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Posts: 103

So, I just bought a new computer. 

Have not got it up and running yet.

Hopefully by the end of the month I will have had enough time to pull it out and get it all set up.

The good news is I also bought Photoshop I bought the CS6 extended version. 

I have not had any aftermarket photo editing software to work with as of yet. Just the stuff that comes pre loaded on the computer.

This should be interesting. I have seen what the software can do, but the operator has to know how to make the software do it.

So, the question is, what tools have you guys, (as digiscopers) found to be most valuable in photoshop?

I remember when Danny took one of my pics and edited it in photoshop and it made a difference. 

It is really something I should have done long ago, but I wanted to upgrade my confuser before I dumped all that money on software.

I am sure I will have a ton of "digiscoping specific" questions once I start getting into it.

October 13, 2013 at 9:04 PM Flag Quote & Reply

Posts: 39

If your camera supports it I'd shoot in RAW, when digiscoping I never had the option because I was a cheapo but my god RAW is such a god send, it has saved so many of my photos from being okay to awesome. The reason I say this is because CS6 has excellent software to edit raw files and CS6 is what I use, I find it so easy to use and the results I can obtain are great.

When I edited in JPEG, I didn't fool around much, I only applied sharpening and noise reduction and if suffered from chromatic abberation I used this.

I know alot of people use the clone stamp tool, I have only ever used it to hide spots or dirt marks and never to remove and object.


October 17, 2013 at 10:17 AM Flag Quote & Reply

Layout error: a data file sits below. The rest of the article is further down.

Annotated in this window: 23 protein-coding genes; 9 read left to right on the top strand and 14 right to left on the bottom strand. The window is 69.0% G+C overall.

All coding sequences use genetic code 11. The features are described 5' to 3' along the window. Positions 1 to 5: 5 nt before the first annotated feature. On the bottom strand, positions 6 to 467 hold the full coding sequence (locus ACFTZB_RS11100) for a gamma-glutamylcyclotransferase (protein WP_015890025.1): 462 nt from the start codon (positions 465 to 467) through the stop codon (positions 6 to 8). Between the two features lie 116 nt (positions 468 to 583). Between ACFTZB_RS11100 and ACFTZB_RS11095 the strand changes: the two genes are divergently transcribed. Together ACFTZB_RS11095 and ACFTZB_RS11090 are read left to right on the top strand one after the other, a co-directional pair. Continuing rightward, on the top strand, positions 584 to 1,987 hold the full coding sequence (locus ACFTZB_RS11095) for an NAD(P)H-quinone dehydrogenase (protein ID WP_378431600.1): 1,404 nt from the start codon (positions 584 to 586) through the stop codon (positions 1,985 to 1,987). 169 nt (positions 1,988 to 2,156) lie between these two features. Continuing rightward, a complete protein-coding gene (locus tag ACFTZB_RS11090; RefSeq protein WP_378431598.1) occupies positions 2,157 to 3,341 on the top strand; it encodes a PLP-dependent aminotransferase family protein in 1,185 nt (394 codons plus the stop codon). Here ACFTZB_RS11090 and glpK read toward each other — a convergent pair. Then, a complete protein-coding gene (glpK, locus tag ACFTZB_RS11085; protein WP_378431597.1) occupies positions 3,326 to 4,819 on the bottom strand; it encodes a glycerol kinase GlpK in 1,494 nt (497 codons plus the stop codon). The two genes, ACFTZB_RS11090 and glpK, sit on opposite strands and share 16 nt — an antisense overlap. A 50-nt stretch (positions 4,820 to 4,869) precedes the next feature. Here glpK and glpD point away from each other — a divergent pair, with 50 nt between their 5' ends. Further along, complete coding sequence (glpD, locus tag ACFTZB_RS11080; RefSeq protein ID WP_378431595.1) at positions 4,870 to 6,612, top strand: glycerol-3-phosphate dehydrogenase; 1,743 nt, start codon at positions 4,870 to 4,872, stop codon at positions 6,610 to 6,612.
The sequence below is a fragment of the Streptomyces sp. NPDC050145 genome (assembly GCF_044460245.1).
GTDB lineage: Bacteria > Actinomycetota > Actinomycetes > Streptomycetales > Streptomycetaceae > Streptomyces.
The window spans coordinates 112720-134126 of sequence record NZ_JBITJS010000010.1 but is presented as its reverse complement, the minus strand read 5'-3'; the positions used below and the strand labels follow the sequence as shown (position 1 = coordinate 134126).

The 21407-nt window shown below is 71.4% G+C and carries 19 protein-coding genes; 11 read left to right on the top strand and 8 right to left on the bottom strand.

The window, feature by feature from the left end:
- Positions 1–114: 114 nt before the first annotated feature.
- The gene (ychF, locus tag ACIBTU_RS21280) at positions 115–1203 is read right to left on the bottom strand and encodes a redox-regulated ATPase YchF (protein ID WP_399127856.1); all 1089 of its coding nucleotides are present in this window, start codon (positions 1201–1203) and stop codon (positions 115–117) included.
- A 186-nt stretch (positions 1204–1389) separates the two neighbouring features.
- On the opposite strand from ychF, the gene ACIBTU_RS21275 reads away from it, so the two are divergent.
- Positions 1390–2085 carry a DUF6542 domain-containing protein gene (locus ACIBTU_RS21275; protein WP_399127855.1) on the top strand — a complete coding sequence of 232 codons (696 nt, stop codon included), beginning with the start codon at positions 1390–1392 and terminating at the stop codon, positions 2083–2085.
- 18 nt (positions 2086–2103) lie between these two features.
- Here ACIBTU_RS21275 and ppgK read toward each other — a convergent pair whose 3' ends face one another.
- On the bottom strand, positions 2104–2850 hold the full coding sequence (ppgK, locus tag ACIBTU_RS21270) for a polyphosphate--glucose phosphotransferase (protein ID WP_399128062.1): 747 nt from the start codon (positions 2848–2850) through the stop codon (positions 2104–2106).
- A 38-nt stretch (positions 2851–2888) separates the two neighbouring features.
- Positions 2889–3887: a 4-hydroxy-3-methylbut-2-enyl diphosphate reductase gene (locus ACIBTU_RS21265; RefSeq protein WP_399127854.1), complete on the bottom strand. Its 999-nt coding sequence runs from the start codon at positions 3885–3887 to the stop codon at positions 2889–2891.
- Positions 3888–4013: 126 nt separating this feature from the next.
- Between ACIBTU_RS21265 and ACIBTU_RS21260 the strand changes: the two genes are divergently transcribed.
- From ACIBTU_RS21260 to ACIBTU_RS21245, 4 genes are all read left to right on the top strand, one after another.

Posts: 103

Yeah, I got photoshop installed today. 

I have been playing around with it for a few minutes. ( turned into hours and hours! )

I noticed that you can open the raw files in a seperate mode, (raw editing mode) before you go into the full photoshop mode.

You are right! That thing is amazing! I would have never thought you could do that much with a photo.

I was confused beyond all recognition at one point, thanks to training videos on Adobe's web page, I figured out how to use a few things. 

It almost feels like cheating. I have spent soooo much time trying to get my pics to come out looking good at the camera level. Then there is this "tool" that aloows me to fix my mistakes instantly.  Crazy!

I tried the clone stamp tool, could not figure out what it was trying to do. 

I tried lots of buttons. Mostly I just made my pictures worse. But thats how I am going to learn what each of them does.

I am looking forward to learning to use the layers. It seems to be adding layers without me even trying. The thing I need to learn is how to add layers intentionally.

Just the Raw editing ability is going to be a huge tool. But the real fun should be found inside the rest of the program.

My brain hurts. Between the new confuser and the new software, I am on learning overload.

All that I know at this point is, the internet videos make it look so simple. But when you try to do it yourself, its slow and frustrating.

October 18, 2013 at 8:06 PM Flag Quote & Reply

Dannys Digiscoping
Site Owner
Posts: 372
Muleyman, Don't consider using photoshop as "cheating" Remember, as digiscopers we don't have the advantages of autofocus, image stabilisers and fast apertures. Using photoshop for digiscopers helps us to sharpen and reduce noise because we need to use higher iso settings at times. I'm not saying that we should use it on really poor images, but it just helps make the best ones even better. Photoshop is a vital tool and a skill to use properly, so I say embrace it, cos tbh, everyone else does!!
October 19, 2013 at 3:40 PM Flag Quote & Reply

Posts: 39

You will get used to it, believe me, if I can you will have no problem.

and eh, I only consider it cheating if I am removing objects from the photo (partly because I don't know how). You got to look at it this way, all professional wildlife shots will have had some post processing, even the photos taken with quadruple figure lenses.


October 20, 2013 at 4:17 PM Flag Quote & Reply

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